[EDEQUITY Science Dialogue] Suggestions in creating a better

From: Gay.Gordon
Date: Wed Nov 15 2000 - 12:30:39 EST

learning environment in science
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Thanks, Erin, for raising these questions. According to Sue V. Rosser,
teachers can make their classes more interesting to girls by doing the

 - providing hands-on experience and practical applications
 - being sensitive to the applications and methods of experiments
 - using both qualitative and quantitative data
 - using an interdisciplinary approach
 - de-emphasizing competition
 - providing a broad, holisitc scope of study
 - creating collaborative groups or study groups
 - using female examples
 - including more history of science
 - creating communities of learners

As you suggest, doing these things also creates a better learning
environment for all students - boys and girls alike. Both the current
national standards in science and in math suggest that one of the most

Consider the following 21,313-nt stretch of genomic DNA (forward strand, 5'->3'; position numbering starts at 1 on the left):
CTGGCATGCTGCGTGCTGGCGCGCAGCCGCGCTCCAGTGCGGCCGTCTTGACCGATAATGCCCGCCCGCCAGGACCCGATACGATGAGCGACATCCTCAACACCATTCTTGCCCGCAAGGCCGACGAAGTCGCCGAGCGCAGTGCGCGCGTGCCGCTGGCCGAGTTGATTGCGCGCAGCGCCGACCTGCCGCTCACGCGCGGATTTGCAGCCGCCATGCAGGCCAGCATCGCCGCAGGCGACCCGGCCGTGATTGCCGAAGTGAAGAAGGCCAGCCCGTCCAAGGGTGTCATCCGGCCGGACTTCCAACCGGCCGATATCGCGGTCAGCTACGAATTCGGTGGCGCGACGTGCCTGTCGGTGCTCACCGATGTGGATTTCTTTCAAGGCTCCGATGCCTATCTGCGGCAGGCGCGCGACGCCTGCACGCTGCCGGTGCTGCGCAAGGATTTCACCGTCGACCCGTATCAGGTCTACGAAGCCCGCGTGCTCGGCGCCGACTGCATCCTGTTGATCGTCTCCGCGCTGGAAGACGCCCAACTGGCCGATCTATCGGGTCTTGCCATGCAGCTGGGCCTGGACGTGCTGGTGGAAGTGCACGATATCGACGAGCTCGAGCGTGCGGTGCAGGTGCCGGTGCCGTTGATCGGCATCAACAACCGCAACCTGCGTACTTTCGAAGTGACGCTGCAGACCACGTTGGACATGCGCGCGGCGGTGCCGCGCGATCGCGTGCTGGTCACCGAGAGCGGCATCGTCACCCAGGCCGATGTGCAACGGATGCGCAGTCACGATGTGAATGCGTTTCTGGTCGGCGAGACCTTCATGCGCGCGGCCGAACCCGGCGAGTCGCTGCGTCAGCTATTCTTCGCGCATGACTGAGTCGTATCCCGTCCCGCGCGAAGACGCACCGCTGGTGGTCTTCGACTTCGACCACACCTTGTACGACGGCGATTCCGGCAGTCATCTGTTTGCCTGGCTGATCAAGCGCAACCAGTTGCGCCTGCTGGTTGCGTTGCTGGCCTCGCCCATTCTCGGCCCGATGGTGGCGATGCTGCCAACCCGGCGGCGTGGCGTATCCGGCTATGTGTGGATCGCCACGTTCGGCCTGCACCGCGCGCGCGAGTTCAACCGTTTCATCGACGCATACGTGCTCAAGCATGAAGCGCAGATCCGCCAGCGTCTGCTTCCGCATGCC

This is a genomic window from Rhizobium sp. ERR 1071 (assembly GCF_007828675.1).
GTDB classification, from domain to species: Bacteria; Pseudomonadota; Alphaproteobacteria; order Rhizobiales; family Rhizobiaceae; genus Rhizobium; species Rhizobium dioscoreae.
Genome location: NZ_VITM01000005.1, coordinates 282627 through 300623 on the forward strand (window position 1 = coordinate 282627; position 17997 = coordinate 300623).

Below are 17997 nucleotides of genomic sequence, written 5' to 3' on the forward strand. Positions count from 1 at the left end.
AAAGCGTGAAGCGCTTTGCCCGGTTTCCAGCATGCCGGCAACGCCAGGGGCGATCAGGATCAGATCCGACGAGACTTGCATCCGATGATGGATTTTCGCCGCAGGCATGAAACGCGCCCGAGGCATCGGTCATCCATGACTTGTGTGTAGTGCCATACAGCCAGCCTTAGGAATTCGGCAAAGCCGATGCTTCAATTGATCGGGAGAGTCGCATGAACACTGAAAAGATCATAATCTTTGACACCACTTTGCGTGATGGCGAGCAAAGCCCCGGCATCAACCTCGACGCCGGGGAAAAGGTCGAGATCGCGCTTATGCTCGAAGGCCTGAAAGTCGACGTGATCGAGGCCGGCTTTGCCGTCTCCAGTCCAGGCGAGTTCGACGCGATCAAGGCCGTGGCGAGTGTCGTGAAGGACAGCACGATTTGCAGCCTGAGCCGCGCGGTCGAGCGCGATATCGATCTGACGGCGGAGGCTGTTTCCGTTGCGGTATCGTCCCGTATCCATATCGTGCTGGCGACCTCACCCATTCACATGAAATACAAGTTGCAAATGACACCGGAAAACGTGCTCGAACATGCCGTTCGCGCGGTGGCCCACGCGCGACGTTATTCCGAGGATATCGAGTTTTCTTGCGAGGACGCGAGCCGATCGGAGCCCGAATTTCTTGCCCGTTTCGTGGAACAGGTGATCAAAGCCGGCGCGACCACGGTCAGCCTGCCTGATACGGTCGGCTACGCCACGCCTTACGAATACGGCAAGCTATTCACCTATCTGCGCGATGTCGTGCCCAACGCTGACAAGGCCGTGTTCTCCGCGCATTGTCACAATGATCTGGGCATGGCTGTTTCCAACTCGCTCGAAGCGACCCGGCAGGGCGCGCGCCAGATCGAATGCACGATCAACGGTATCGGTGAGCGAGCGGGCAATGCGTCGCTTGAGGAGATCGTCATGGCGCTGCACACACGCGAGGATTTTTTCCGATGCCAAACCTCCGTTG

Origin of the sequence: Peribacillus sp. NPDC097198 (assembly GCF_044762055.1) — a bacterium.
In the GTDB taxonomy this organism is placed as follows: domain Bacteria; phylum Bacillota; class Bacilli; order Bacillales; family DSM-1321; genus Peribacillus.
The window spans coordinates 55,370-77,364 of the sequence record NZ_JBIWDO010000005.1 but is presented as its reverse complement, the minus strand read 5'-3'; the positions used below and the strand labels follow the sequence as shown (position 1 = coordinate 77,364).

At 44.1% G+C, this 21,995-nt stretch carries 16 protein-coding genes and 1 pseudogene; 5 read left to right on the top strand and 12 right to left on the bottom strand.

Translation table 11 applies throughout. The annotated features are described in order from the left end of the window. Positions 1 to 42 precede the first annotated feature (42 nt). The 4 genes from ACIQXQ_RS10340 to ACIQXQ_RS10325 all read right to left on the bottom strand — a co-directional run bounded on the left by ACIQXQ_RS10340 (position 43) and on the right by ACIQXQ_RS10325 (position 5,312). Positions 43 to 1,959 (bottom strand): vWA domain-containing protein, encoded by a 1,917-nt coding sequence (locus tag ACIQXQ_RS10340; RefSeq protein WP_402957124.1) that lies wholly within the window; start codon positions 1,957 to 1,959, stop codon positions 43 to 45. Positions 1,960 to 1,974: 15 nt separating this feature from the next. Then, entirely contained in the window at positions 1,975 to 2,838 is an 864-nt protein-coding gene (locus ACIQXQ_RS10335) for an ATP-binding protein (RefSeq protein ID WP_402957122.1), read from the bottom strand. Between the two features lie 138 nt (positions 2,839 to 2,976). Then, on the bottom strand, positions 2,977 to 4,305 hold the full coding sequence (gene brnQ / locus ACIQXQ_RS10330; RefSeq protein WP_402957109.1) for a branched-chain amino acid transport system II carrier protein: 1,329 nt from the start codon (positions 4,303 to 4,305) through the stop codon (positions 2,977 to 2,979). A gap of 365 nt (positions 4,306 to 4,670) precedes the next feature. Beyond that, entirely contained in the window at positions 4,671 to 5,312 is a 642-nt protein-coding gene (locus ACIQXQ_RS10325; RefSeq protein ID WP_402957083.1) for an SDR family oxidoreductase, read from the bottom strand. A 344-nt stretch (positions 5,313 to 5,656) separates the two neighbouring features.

important things a teacher can do is to use a problem solving or inquiry
approach to math and science. In the math classroom, this includes having
students talk through problems and honoring different approaches to solving
problems. In science, it includes having the students come up with
authentic problems to research that are relavant to them, and it should
involve doing in addition to reading. Students, regardless of gender,
should have the opportunity to make a connection between what they are
learning and their world.

It is also not surprising that your daughter is in sixth grade. Middle
school is the point at which many girls lose interest for a variety of
reasons. In last year's discussion, some people suggested that it starts
much earlier, but manifests itself in middle school. For whatever reason,
it is a point that many girls "opt out" of science and math. There are many
good programs for girls of this age, including those described by other
panelists, Cerise Roth Vinson and Mary Thompson.

Gay Gordon

>" Last, the teacher must strive to adapt his or
>her teaching style to the needs of the students."
>This raises some interesting questions:
>1. What types of teaching styles are best suited to the teaching of math
>and science courses to students?
>2. Are different styles more suitable for different sexes?
>3. Is there perhaps a universal style of teaching that makes learning of
>complex and sequentially taught material more accessible to all learners?
>(mother of 6th grade daughter losing interest in science and math)

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